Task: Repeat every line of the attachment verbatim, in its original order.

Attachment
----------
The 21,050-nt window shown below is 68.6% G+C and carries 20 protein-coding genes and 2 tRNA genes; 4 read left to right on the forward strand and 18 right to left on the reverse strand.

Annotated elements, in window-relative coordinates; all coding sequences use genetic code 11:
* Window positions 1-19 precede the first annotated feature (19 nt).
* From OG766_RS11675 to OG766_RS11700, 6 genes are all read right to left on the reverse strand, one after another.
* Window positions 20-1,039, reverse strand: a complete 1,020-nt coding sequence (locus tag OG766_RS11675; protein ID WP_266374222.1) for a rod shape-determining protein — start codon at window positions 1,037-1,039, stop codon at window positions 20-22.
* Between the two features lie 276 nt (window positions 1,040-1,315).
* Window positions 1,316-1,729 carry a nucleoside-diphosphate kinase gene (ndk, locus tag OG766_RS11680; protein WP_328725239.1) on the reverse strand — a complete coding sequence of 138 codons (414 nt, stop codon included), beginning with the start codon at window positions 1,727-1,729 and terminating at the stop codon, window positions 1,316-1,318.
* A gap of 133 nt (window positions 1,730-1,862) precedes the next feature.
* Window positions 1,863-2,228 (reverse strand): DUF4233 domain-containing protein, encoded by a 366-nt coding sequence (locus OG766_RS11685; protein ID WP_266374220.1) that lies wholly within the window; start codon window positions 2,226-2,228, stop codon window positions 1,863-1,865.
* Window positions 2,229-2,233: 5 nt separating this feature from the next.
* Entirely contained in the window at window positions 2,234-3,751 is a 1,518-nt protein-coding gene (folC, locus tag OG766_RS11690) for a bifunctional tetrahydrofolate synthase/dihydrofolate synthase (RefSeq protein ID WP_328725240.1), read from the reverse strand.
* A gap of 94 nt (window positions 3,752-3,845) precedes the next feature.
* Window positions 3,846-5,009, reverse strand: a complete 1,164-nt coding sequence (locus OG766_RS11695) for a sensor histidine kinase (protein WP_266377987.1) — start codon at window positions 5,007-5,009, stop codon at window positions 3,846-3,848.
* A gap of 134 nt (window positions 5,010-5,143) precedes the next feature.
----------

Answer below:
The 21,050-nt window shown below is 68.6% G+C and carries 20 protein-coding genes and 2 tRNA genes; 4 read left to right on the forward strand and 18 right to left on the reverse strand.

Annotated elements, in window-relative coordinates; all coding sequences use genetic code 11:
* Window positions 1-19 precede the first annotated feature (19 nt).
* From OG766_RS11675 to OG766_RS11700, 6 genes are all read right to left on the reverse strand, one after another.
* Window positions 20-1,039, reverse strand: a complete 1,020-nt coding sequence (locus tag OG766_RS11675; protein ID WP_266374222.1) for a rod shape-determining protein — start codon at window positions 1,037-1,039, stop codon at window positions 20-22.
* Between the two features lie 276 nt (window positions 1,040-1,315).
* Window positions 1,316-1,729 carry a nucleoside-diphosphate kinase gene (ndk, locus tag OG766_RS11680; protein WP_328725239.1) on the reverse strand — a complete coding sequence of 138 codons (414 nt, stop codon included), beginning with the start codon at window positions 1,727-1,729 and terminating at the stop codon, window positions 1,316-1,318.
* A gap of 133 nt (window positions 1,730-1,862) precedes the next feature.
* Window positions 1,863-2,228 (reverse strand): DUF4233 domain-containing protein, encoded by a 366-nt coding sequence (locus OG766_RS11685; protein ID WP_266374220.1) that lies wholly within the window; start codon window positions 2,226-2,228, stop codon window positions 1,863-1,865.
* Window positions 2,229-2,233: 5 nt separating this feature from the next.
* Entirely contained in the window at window positions 2,234-3,751 is a 1,518-nt protein-coding gene (folC, locus tag OG766_RS11690) for a bifunctional tetrahydrofolate synthase/dihydrofolate synthase (RefSeq protein ID WP_328725240.1), read from the reverse strand.
* A gap of 94 nt (window positions 3,752-3,845) precedes the next feature.
* Window positions 3,846-5,009, reverse strand: a complete 1,164-nt coding sequence (locus OG766_RS11695) for a sensor histidine kinase (protein WP_266377987.1) — start codon at window positions 5,007-5,009, stop codon at window positions 3,846-3,848.
* A gap of 134 nt (window positions 5,010-5,143) precedes the next feature.